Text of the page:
#!/bin/bash
# jamesmiller
# 6-22-2012
#
# change directories to the correct folder to save the image
cd /home/jamesmiller/gphoto/1day
# actually take the picture using gphoto2
gphoto2 –capture-image-and-download –filename “%Y%m%d%H%M%S_1day.jpg”

Note the last line is supposed to be all on one line. The crontab entry for this first script will look like this… The twelve in the second position means to take the picture at 12:00 (noon) every day of the month, every month, every day of the week. Note that the time in cron uses a 24 hour clock.

0 12 * * * /home/jamesmiller/gphoto/1day

And the second one is very similar to the first. Except it will take a picture once every 5 minutes for an entire day on the first and fifth days of the month. In the final I will only use one of the days a month, but by shooting two days that gives me an error margin (if the power goes out that day) or some other unforeseen accident occurs.

#!/bin/bash
# jamesmiller
# 6-22-2012
#
# change directories to the correct folder to save the image
cd /home/jamesmiller/gphoto/5min
# actually take the picture using gphoto2
gphoto2 –capture-image-and-download –filename “%Y%m%d%H%M%S_5min.jpg”

Note the last line is supposed to be all on one line. This script is very similar to the last script except for the file location where it will store the images. This will keep the different scripts separate. However the crontab entry for this script is very different! The first (*/5) means to take a picture every 5 minutes, the second piece (4-20) means to only take the picture if the time is between 4am and 8pm, and the (1,5) means on the first and fifth of the month to execute. the last two stars mean every month, every day of the week. This script will provide a time-lapse that looks like 12 days – one for each month of the year.

*/5 4-20 1,5 * * /home/jamesmiller/gphoto/5min

The last script is more complicated. It uses cron and it also uses a different scheduling daemon called at.

#!/bin/bash
# jamesmiller
# 6-22-2012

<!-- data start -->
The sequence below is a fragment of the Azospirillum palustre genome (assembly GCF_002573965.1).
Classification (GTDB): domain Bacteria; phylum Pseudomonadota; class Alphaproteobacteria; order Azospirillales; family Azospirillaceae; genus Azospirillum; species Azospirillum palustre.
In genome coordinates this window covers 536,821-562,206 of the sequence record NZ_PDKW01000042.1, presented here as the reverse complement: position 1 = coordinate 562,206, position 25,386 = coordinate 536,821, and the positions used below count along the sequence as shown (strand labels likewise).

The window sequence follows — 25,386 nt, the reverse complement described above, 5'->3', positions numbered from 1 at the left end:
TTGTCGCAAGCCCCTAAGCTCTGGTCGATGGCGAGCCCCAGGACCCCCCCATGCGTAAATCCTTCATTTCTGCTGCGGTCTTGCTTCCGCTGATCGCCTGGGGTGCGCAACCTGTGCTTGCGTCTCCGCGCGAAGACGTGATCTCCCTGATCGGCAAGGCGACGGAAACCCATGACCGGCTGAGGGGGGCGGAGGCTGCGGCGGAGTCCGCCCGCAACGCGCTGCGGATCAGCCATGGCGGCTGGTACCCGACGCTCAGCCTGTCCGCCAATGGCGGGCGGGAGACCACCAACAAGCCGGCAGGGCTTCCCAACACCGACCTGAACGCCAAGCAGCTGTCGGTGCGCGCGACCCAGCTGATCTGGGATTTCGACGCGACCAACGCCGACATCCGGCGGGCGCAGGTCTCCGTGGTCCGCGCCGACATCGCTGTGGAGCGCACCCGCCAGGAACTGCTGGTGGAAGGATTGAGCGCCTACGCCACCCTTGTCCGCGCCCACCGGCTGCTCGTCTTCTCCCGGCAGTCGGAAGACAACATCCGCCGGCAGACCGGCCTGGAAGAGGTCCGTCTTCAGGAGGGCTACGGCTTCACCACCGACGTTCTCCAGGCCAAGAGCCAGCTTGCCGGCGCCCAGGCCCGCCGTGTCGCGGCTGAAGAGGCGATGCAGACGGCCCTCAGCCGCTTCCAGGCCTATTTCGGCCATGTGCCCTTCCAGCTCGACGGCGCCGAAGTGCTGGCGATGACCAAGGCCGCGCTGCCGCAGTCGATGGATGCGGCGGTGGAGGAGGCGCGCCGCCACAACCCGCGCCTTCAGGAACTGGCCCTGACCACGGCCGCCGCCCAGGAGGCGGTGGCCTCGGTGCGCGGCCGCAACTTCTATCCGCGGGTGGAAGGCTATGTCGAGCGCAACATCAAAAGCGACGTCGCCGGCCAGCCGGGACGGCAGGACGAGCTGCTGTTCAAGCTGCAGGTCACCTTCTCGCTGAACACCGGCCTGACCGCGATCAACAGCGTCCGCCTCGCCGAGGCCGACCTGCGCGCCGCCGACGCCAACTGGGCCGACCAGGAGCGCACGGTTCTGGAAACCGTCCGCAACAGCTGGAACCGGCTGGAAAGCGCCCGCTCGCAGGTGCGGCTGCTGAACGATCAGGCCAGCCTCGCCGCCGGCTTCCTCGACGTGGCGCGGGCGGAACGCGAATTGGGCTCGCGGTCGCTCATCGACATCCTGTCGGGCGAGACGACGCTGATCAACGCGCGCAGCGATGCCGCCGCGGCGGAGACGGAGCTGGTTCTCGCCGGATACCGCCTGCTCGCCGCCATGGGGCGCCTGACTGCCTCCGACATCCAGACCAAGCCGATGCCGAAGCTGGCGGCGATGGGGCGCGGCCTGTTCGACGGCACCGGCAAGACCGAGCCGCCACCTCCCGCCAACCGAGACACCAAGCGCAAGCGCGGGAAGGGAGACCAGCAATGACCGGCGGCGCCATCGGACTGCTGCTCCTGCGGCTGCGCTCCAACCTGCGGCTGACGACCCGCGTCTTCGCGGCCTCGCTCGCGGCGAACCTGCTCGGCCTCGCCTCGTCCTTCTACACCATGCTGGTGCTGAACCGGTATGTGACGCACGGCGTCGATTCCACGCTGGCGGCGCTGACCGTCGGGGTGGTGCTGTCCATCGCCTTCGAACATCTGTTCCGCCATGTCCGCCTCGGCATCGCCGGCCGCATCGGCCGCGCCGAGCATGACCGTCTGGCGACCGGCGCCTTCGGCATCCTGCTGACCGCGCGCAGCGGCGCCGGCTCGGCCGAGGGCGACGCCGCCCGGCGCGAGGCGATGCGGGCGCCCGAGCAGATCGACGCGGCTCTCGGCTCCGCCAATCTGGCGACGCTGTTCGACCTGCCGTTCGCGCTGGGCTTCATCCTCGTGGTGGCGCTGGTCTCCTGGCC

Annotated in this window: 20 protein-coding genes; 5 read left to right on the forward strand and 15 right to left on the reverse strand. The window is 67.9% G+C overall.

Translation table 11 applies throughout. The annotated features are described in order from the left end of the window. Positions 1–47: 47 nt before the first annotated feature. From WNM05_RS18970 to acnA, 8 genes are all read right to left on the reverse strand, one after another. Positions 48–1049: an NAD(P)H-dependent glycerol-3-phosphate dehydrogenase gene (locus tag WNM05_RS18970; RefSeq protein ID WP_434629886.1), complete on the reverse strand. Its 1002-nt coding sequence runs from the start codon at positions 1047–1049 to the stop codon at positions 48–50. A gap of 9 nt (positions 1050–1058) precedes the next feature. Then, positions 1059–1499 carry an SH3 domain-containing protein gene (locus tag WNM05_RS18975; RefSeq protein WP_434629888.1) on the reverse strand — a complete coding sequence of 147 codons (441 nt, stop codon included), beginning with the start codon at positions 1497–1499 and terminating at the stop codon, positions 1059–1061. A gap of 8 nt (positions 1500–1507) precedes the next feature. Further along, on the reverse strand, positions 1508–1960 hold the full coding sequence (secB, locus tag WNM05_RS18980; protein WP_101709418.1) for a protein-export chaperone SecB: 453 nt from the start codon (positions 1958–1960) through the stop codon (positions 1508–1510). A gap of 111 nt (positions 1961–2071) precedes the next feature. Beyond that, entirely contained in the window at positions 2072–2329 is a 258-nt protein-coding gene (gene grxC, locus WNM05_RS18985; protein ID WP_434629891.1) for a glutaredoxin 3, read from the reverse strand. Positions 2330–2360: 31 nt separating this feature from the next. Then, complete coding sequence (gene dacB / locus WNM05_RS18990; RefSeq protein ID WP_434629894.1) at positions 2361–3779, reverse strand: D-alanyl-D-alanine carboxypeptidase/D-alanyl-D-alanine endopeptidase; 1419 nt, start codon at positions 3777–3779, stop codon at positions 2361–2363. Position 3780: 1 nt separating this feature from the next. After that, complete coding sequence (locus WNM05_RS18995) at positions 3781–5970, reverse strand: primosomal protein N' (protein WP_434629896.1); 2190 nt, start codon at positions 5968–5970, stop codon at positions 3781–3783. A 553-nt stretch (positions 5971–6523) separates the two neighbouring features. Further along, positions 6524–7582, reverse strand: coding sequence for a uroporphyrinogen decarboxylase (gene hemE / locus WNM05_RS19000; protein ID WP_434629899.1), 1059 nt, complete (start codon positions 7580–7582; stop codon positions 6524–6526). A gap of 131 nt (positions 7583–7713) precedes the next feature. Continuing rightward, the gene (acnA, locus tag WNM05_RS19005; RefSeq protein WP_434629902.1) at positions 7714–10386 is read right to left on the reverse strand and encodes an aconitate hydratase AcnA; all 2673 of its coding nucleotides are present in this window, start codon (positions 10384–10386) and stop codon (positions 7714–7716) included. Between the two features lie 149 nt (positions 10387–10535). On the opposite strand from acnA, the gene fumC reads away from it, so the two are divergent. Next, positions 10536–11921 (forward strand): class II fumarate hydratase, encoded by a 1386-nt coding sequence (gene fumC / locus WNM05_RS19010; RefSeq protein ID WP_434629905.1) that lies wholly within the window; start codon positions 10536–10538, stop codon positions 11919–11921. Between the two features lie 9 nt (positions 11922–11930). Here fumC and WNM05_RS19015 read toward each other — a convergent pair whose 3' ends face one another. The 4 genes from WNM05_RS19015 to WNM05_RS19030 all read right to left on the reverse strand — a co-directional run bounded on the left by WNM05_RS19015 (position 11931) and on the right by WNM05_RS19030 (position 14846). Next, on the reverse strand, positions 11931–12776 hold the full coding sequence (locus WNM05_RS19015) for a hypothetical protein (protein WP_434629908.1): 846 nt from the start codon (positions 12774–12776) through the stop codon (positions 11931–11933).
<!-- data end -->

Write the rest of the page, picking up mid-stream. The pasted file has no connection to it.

#
# change directories to the correct folder to save the image
cd /home/jamesmiller/gphoto/1443min
# schedule the next runtime of this script
at -f ../camera_1443min now + 1443min
# store the date and time in a file to be read as the time
# when the picture was taken.
echo `date +%Y%m%d%H%M%S` >> ../1443_time
# actually take the picture using gphoto2
gphoto2 –capture-image-and-download –filename “%Y%m%d%H%M%S_1443min.jpg”

Note the last line is supposed to be all on one line. The purpose of this script is to take a picture at like 4:00am the first day, then the next day at 4:03, and the next day at 4:06 and so on. This last script will provide a very interesting time lapse as it will take one year and compress it into time lapse that looks like a day. It will start in the morning and end at night, but all 4 seasons will have passed. I am not totally sure at what time I want this to start, because there is no reason to take pictures in the dark. The cron details I have not finished working on yet, but I will add them here when I finish it.

cron details to follow

Those are my ideas for a year-long time lapse. This will give me three different looks into the scene over the course of a year. If anyone has other/more ideas for when the camera should take a picture do not hesitate to comment below!

Plan B

The Canon Powershot S2 IS will not fit in the enclosure with the cables connected. So after thinking about the requirements for the camera, I decided that CHDK is not a requirement like I originally thought. I can do everything from gphoto2 using scripts. So I ordered a Canon Powershot A510 from Amazon that is much smaller and as near as I can tell will fit in the enclosure. Now just waiting for it to be delivered!